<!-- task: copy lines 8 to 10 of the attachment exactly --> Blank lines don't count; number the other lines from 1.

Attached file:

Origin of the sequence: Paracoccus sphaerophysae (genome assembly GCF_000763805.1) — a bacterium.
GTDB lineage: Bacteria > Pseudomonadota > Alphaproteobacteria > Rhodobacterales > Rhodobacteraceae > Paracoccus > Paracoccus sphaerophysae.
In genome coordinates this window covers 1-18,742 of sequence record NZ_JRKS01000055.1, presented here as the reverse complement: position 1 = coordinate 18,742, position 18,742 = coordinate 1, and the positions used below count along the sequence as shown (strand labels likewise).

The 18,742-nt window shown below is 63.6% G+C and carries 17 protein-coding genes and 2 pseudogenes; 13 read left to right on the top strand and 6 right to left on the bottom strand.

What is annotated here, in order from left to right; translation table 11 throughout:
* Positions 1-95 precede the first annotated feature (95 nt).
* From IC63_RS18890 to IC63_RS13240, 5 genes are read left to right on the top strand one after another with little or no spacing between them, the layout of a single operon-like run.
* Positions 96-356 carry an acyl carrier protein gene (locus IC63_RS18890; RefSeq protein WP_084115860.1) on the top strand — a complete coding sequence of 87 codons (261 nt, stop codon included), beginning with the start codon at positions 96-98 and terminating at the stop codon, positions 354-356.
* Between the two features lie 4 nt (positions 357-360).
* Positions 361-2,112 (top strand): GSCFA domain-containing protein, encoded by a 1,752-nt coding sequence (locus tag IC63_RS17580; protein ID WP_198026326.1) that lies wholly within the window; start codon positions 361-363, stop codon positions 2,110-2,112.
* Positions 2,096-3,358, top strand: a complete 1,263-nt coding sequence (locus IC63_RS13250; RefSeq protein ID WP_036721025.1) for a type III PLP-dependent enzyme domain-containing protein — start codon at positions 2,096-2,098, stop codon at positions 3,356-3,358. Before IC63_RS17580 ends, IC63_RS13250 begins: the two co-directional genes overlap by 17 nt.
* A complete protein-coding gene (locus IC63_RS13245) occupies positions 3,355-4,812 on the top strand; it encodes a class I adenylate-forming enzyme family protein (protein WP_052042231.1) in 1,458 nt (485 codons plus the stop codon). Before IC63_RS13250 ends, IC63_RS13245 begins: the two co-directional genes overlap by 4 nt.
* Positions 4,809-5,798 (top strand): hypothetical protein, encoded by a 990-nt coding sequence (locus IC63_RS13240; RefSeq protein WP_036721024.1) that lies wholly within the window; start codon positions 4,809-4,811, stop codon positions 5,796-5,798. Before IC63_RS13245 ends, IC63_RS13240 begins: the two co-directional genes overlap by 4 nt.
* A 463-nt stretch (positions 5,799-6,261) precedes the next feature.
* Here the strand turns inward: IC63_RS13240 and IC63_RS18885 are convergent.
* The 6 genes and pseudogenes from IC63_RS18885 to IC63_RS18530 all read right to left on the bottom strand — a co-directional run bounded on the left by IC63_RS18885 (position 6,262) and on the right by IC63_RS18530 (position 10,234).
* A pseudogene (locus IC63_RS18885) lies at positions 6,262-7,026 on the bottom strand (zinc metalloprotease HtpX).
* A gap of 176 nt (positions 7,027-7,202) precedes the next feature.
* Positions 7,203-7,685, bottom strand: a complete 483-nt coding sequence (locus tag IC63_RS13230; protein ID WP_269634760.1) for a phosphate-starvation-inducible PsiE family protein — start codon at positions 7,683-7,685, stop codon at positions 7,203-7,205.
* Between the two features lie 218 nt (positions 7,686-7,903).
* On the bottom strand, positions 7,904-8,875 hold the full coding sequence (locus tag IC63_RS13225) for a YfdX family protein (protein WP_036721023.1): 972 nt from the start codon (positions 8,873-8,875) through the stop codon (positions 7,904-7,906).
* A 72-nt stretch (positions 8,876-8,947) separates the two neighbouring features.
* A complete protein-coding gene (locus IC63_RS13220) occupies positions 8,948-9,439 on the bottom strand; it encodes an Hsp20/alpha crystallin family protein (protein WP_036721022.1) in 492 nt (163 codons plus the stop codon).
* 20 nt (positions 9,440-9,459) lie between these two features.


* Positions 96-356 carry an acyl carrier protein gene (locus IC63_RS18890; RefSeq protein WP_084115860.1) on the top strand — a complete coding sequence of 87 codons (261 nt, stop codon included), beginning with the start codon at positions 96-98 and terminating at the stop codon, positions 354-356.
* Between the two features lie 4 nt (positions 357-360).
* Positions 361-2,112 (top strand): GSCFA domain-containing protein, encoded by a 1,752-nt coding sequence (locus tag IC63_RS17580; protein ID WP_198026326.1) that lies wholly within the window; start codon positions 361-363, stop codon positions 2,110-2,112.